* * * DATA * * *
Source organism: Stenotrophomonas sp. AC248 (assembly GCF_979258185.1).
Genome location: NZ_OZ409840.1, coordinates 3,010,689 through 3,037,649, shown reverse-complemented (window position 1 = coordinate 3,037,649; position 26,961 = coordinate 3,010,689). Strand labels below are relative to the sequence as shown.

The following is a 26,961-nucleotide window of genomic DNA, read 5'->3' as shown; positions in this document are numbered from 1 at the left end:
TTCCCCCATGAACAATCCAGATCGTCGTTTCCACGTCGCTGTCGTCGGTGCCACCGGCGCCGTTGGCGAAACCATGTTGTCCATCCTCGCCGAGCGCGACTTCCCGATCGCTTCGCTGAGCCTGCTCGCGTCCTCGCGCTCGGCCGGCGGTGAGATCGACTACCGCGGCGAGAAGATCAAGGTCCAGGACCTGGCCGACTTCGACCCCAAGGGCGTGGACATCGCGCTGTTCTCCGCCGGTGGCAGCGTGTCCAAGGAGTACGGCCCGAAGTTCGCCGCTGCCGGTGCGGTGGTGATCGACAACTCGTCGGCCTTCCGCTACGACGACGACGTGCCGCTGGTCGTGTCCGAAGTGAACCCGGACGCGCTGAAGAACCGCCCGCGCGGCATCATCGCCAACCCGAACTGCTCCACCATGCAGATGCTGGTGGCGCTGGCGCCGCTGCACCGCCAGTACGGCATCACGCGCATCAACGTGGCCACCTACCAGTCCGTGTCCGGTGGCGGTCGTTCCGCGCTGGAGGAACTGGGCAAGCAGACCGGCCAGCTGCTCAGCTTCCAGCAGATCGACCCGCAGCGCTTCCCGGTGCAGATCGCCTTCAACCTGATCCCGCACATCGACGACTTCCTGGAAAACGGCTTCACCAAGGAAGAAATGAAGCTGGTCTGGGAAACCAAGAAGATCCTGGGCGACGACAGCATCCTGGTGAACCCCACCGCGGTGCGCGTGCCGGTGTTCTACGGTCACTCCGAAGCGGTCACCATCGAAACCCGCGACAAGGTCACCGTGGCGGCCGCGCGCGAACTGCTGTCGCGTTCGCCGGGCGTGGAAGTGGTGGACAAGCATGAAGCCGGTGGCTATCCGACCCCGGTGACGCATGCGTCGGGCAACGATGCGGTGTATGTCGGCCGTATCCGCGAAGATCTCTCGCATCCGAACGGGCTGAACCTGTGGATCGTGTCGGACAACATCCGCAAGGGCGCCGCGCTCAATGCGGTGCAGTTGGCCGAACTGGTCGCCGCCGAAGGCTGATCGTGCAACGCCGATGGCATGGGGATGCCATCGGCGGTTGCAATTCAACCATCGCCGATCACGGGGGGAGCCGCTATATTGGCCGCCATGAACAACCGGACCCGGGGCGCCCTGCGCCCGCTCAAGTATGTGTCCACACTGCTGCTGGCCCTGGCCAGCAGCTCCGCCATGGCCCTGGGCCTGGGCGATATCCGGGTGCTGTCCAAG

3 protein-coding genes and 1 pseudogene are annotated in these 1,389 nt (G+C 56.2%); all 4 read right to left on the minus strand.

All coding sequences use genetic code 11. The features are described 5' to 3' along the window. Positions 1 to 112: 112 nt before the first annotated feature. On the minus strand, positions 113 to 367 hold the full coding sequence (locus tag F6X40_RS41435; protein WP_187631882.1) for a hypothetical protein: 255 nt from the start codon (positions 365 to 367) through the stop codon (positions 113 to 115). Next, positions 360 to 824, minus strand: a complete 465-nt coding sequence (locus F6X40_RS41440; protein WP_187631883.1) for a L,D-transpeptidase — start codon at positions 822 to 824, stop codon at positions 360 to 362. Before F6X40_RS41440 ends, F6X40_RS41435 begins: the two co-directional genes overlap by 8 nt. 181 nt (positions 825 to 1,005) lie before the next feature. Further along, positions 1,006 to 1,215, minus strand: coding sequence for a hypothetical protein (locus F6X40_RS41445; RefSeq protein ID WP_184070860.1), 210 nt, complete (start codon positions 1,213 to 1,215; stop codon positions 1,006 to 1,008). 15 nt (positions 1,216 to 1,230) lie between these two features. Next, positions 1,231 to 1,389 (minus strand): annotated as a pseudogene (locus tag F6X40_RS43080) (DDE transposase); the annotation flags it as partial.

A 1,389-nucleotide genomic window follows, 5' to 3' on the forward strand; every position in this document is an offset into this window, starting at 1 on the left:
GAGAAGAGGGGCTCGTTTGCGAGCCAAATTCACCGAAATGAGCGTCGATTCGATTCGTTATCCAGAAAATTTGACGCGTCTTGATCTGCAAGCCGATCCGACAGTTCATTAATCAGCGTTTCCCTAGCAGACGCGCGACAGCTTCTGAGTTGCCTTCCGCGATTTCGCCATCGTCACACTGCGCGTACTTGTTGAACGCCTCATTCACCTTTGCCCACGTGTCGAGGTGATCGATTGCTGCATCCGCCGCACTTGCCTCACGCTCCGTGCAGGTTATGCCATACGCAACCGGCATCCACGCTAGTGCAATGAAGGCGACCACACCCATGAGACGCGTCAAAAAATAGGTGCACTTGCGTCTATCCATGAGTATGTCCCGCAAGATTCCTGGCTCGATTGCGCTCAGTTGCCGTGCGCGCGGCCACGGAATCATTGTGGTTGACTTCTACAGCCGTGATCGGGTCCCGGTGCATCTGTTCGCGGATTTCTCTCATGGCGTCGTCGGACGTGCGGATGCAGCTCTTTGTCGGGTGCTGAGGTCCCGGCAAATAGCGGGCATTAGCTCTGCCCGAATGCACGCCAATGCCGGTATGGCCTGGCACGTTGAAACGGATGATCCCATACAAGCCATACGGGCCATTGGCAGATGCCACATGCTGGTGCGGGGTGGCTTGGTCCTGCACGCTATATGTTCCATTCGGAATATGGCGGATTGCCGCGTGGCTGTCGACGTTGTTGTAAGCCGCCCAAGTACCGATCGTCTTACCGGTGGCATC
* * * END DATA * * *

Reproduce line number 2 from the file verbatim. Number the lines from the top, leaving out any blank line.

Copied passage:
Genome location: NZ_OZ409840.1, coordinates 3,010,689 through 3,037,649, shown reverse-complemented (window position 1 = coordinate 3,037,649; position 26,961 = coordinate 3,010,689). Strand labels below are relative to the sequence as shown.